Album Review: Blood Youth – Starve

Harrogate new-nu-metal crew Blood Youth face their demons on raging second album, Starve.

Album Review: Blood Youth – Starve

They say what doesn’t kill us makes us stronger. But that’s not entirely true, is it? When traumatic things occur, the wounds may callus over time and the ache eventually subsides, but who really knows whether our experiences give more than they take away? This is an idea explored in considerable depth on Starve and, in making their second album, Brit metallers Blood Youth have lived out this process. Whatever the trials and tribulations are that these four young men have endured and weathered, this bloodletting is worthy of their pain. Much of the music here is as interesting as the question of whether using suffering for creative nourishment means we might hold on to things for longer than is healthy.

The album’s strongest moments can largely be attributed to frontman Kaya Tarsus, whose performance commands the attention while inviting concerned fascination. From the moment when he first bares his bile on the album’s title-track – opener {51/50} being an unsettling instrumental – to the climactic Exhale where he screams himself hoarse in frustration, the frontman’s vocals carry his message with a ferocity that manages to remain fresh and raw throughout. The pace and fury of his delivery suggests he has an awful lot to exorcise, and quickly, if he’s going to fit it all on the one album. In reflecting this relentlessness, his bandmates do an impressive job of keeping up the breathless pace of their attrition.

The nu-metal references on which the band have built their name have not been tempered by the album’s bold theme. If anything, Blood Youth wear their influences more explicitly here than on their debut, 2017’s Beyond Repair. Spineless and Visitant are two such examples; the former is a downtuned trawl to a dark, visceral place, while the latter’s pairing of blunt military snare with thunderous double-kick is pure Slipknot. Yet both tracks somehow provide enough of a twist to the formula to make them something of Blood Youth’s own. More than that, they update the nu-metal template so effectively you’re glad they brought it to the party. Elsewhere, the moody electronic textures of second instrumental {stone.tape.theory} hint at experimental directions in Blood Youth’s future. Meanwhile, a song like Cut Me Open is impactful, but its biggest takeaway is that Blood Youth have found their own place now, beyond simply aping a certain band from Iowa. And when they do fall back on trusted nu-metal shapes, they make the more creative moments stick out even more, highlighting what they can do with their own stamp.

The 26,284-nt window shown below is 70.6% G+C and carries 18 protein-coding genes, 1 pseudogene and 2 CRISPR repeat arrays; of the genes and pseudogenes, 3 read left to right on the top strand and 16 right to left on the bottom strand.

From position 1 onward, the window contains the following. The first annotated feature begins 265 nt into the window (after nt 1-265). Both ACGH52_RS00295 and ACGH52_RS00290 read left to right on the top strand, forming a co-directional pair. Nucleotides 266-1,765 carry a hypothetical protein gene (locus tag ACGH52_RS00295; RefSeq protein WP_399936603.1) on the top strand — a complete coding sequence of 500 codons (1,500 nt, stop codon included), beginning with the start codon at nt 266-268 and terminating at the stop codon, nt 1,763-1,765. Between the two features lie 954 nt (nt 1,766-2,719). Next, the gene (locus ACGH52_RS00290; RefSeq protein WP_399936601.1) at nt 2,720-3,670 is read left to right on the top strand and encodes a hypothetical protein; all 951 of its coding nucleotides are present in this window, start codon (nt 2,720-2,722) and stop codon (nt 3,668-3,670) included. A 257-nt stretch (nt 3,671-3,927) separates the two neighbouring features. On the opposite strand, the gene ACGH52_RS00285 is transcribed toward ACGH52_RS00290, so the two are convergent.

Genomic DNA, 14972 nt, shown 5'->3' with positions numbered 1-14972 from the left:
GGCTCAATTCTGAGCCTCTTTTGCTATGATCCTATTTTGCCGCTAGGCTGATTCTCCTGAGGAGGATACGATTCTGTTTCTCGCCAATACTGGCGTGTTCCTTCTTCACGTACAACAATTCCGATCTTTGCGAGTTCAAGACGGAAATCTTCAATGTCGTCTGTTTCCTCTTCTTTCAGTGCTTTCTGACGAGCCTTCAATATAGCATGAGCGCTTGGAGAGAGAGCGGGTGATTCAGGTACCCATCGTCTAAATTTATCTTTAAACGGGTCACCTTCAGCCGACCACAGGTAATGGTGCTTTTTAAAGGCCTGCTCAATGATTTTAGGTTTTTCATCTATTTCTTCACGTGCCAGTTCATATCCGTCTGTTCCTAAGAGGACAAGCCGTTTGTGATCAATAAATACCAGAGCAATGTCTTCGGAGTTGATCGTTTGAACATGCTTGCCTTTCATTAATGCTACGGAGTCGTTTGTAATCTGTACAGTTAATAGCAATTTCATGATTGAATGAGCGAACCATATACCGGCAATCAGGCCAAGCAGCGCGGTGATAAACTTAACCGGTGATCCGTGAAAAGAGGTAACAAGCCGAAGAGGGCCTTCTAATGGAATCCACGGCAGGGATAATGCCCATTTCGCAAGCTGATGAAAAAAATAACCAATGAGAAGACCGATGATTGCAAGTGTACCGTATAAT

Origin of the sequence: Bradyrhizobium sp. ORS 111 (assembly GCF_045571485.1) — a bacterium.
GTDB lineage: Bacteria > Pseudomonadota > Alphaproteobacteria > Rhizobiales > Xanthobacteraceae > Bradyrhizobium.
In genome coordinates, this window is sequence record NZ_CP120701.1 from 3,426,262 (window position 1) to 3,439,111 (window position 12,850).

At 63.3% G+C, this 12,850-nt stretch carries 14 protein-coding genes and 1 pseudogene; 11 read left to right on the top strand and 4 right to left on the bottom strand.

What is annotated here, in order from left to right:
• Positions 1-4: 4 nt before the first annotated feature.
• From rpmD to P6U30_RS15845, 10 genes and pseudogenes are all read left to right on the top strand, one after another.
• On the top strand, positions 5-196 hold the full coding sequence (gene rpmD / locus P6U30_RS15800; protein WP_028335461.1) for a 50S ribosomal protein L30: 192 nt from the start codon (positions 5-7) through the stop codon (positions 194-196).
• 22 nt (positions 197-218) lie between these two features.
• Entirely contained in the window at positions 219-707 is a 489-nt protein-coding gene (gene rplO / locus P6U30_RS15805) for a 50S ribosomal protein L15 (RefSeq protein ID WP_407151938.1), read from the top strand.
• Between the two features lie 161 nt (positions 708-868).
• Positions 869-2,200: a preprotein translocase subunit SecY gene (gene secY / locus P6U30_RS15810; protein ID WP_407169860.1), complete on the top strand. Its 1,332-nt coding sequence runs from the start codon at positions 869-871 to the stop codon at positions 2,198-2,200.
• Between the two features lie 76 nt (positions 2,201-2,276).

What all of these songs do have, however, are choruses – big, beautiful, grandstanding choruses delivered with the collective relief of men drowning in turbulence given the chance to gasp at the surface. This clarity also makes Kaya’s voice clearer and therefore effective in an entirely different way than when he’s howling his face off. ‘Just set me free / I’m living in fear / Just watch me bleed,’ he soars on Nerve. They’re simple words, but it’s in this straightforwardness that Starve most often finds its target. As a record of chunky nu-metal, it’s an absolute blast. But more than that, this is the sound of four men with an undiluted fear and anger they’re not afraid to weaponise to help others in the fight. And because of this, Blood Youth can chalk this up as a victory.

Verdict: KKKK

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